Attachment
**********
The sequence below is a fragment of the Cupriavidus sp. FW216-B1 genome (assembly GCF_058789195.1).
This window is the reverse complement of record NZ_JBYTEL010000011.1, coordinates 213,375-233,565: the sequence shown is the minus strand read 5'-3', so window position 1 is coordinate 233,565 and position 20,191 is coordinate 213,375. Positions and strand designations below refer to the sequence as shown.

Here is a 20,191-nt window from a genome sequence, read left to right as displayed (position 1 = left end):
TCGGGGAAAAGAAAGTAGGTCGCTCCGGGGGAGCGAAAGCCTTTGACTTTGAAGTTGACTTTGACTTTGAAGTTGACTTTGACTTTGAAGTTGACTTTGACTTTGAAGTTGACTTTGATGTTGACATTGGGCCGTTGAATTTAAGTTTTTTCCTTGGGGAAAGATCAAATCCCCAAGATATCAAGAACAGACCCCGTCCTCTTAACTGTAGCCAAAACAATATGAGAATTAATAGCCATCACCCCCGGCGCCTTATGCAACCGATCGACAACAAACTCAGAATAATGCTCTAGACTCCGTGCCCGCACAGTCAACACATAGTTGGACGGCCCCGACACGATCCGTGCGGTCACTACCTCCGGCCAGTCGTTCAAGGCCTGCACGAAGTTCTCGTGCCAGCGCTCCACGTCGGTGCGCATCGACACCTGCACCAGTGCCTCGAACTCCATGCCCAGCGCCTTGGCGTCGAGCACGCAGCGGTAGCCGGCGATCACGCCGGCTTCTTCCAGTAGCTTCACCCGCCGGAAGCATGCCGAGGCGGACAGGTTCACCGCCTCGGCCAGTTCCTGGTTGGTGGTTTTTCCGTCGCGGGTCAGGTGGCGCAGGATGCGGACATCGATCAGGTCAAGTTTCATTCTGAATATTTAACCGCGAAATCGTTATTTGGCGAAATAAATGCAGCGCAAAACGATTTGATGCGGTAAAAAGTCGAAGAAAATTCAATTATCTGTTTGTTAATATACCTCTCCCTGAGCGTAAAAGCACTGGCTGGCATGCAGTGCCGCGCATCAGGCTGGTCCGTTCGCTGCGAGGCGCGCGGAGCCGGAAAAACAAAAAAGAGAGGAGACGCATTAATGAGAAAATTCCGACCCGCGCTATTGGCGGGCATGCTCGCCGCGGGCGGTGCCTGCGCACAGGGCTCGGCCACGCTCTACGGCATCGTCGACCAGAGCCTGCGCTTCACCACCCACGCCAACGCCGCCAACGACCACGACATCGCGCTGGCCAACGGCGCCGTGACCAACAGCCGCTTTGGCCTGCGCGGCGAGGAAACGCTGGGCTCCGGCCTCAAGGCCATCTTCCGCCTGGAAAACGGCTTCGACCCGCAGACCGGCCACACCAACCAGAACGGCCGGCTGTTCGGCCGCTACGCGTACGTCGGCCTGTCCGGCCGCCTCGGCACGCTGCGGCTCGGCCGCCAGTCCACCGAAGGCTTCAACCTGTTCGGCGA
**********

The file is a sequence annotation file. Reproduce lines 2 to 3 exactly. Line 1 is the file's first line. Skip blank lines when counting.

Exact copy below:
This window is the reverse complement of record NZ_JBYTEL010000011.1, coordinates 213,375-233,565: the sequence shown is the minus strand read 5'-3', so window position 1 is coordinate 233,565 and position 20,191 is coordinate 213,375. Positions and strand designations below refer to the sequence as shown.

Here is a 20,191-nt window from a genome sequence, read left to right as displayed (position 1 = left end):